13. Have you defined the right sales quota and “comp plan”? If their quota is too low, you’ll spend a lot of money for minimal return. If the quota is too high, you’ll struggle to retain salespeople. If this is your first sales hire (besides yourself), you’ll have to learn what’s realistic. You’ll also want to project-out what their “comp plan” looks like in different scenarios, so you’re not surprised later.
    14. Can you fulfill 100% of the work if they hit their quota? You shouldn’t pay-out 100% of sales commissions up front—instead, pay them over time as the client pays your agency. Yet this sometimes creates a delivery gap—if your salesperson hits their quota but your agency isn’t staffed to actually deliver the work on time, you’re penalizing the salesperson (financially) for something that’s not their fault. Don’t be surprised if they quit on you.
    15. Do you actually need to hire someone right now? Sometimes my coaching clients ask whether to hire a salesperson who cold-pitched them, or to hire someone from their network who’s looking for a new job. That’s not automatically a bad idea, but be careful. Hire a salesperson because you need their help, not because someone happens to be looking.
    16. Have you decided whether you need a “full-stack” salesperson or multiple “unbundled” specialists? In my experience, sales includes several components: Prospecting, Qualifying, Consulting, Scoping, Proposing, Closing, Onboarding, Supporting, and Managing. Most people don’t have all of those skills… or they’re expensive… or so-so at each one. Consider “unbundling” the components of sales to either hire multiple people, or to hire one new salesperson who’s supported by existing team members (e.g., for your PMs to take the lead on Scoping and your AMs to take the lead on Onboarding). I’ll dig into this further in a future article; subscribe to my email newsletter to hear when it goes live.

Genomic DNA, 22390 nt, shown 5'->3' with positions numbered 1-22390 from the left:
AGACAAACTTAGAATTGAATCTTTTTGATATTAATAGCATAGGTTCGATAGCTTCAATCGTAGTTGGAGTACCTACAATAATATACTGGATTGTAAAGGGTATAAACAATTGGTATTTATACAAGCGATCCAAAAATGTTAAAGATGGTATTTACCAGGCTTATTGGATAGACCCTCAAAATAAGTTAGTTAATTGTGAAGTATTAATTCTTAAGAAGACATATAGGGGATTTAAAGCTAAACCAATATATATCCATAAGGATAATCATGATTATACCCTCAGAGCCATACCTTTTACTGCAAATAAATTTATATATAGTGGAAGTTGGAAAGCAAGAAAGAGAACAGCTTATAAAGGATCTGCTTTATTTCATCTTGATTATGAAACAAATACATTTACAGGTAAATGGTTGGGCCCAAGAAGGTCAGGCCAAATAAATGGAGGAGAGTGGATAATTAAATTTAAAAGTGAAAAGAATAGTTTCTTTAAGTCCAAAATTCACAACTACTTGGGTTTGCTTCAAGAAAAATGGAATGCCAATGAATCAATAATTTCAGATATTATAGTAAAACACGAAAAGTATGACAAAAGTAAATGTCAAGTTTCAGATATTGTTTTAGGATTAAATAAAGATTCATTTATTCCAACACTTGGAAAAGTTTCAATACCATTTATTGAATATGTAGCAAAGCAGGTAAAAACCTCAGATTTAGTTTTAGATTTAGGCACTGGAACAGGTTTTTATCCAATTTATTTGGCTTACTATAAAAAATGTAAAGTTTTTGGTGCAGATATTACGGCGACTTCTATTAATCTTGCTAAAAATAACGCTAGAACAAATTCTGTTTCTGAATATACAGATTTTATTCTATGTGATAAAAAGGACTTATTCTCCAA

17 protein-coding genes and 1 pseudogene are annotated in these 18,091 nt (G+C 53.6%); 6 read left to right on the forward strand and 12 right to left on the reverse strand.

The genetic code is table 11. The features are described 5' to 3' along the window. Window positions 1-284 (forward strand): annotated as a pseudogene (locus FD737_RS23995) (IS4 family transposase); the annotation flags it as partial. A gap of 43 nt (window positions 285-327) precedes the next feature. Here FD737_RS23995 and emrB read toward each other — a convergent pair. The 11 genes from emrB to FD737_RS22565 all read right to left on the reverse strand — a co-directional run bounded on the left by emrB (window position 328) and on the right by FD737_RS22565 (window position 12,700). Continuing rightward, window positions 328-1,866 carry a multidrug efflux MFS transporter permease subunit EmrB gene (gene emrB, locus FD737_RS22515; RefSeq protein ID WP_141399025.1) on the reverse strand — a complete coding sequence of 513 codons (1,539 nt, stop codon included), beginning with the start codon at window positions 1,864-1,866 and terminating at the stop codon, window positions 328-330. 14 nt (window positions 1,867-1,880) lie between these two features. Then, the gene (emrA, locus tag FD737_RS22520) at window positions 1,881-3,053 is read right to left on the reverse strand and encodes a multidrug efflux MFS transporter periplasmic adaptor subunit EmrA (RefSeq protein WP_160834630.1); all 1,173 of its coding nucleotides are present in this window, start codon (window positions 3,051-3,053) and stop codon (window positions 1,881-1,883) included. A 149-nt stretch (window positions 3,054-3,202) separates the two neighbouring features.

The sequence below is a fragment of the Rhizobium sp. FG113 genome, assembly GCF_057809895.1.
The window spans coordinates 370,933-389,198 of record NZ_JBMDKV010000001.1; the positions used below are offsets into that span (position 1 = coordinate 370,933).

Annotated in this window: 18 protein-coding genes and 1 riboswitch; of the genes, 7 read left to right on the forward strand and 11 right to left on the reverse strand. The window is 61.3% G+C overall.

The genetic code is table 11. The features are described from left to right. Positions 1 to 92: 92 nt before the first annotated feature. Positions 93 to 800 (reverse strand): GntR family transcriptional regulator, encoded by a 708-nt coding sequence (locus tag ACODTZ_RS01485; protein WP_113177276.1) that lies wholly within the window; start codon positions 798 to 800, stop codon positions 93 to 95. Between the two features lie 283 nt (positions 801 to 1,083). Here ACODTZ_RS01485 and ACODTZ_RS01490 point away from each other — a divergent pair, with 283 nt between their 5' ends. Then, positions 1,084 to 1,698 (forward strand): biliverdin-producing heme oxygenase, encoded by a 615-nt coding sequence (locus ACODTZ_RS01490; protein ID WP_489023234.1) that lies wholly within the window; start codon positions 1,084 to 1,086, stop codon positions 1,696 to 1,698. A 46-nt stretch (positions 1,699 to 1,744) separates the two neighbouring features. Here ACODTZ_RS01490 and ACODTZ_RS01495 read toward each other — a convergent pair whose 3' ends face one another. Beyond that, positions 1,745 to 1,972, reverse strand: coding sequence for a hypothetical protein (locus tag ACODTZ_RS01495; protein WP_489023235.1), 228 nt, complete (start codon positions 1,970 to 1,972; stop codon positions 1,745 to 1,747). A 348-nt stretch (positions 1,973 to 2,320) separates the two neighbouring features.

Applying this at your agency

If you’re about to post a sales job—or give an offer to a finalist sales candidate—be sure to consider the “warning signs” questions above.

If you see warning signs, pause the sales hiring process ’til you identify what to do next. Otherwise you risk paying six figures to someone who doesn’t produce results, or who isn’t the person you need right now. If you’d like my advice about your agency’s specific situation, I can help you via a Bite-Size consulting call.

Question: How are you approaching hiring a salesperson at your agency?